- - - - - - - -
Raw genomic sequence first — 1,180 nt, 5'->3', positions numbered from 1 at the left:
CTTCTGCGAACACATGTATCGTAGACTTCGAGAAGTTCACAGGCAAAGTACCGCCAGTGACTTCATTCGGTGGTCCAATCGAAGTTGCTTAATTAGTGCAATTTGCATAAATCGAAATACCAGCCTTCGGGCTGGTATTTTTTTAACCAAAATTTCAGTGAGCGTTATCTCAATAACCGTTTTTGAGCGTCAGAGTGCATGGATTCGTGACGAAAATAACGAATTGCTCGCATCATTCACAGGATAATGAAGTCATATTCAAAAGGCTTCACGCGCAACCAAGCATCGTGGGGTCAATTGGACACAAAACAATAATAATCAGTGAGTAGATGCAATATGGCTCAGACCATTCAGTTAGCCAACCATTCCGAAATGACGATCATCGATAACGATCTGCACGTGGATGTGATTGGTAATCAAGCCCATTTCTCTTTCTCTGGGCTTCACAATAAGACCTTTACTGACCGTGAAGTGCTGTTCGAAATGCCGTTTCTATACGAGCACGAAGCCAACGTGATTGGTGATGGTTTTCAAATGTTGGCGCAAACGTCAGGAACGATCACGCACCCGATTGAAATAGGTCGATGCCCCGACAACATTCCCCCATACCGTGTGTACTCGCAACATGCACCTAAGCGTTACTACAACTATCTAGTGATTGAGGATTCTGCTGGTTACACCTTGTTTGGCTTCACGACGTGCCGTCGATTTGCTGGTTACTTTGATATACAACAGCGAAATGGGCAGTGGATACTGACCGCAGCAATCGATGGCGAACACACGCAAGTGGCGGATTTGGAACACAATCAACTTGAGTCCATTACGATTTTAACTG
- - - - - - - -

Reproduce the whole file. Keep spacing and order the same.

Raw genomic sequence first — 1,180 nt, 5'->3', positions numbered from 1 at the left:
CTTCTGCGAACACATGTATCGTAGACTTCGAGAAGTTCACAGGCAAAGTACCGCCAGTGACTTCATTCGGTGGTCCAATCGAAGTTGCTTAATTAGTGCAATTTGCATAAATCGAAATACCAGCCTTCGGGCTGGTATTTTTTTAACCAAAATTTCAGTGAGCGTTATCTCAATAACCGTTTTTGAGCGTCAGAGTGCATGGATTCGTGACGAAAATAACGAATTGCTCGCATCATTCACAGGATAATGAAGTCATATTCAAAAGGCTTCACGCGCAACCAAGCATCGTGGGGTCAATTGGACACAAAACAATAATAATCAGTGAGTAGATGCAATATGGCTCAGACCATTCAGTTAGCCAACCATTCCGAAATGACGATCATCGATAACGATCTGCACGTGGATGTGATTGGTAATCAAGCCCATTTCTCTTTCTCTGGGCTTCACAATAAGACCTTTACTGACCGTGAAGTGCTGTTCGAAATGCCGTTTCTATACGAGCACGAAGCCAACGTGATTGGTGATGGTTTTCAAATGTTGGCGCAAACGTCAGGAACGATCACGCACCCGATTGAAATAGGTCGATGCCCCGACAACATTCCCCCATACCGTGTGTACTCGCAACATGCACCTAAGCGTTACTACAACTATCTAGTGATTGAGGATTCTGCTGGTTACACCTTGTTTGGCTTCACGACGTGCCGTCGATTTGCTGGTTACTTTGATATACAACAGCGAAATGGGCAGTGGATACTGACCGCAGCAATCGATGGCGAACACACGCAAGTGGCGGATTTGGAACACAATCAACTTGAGTCCATTACGATTTTAACTG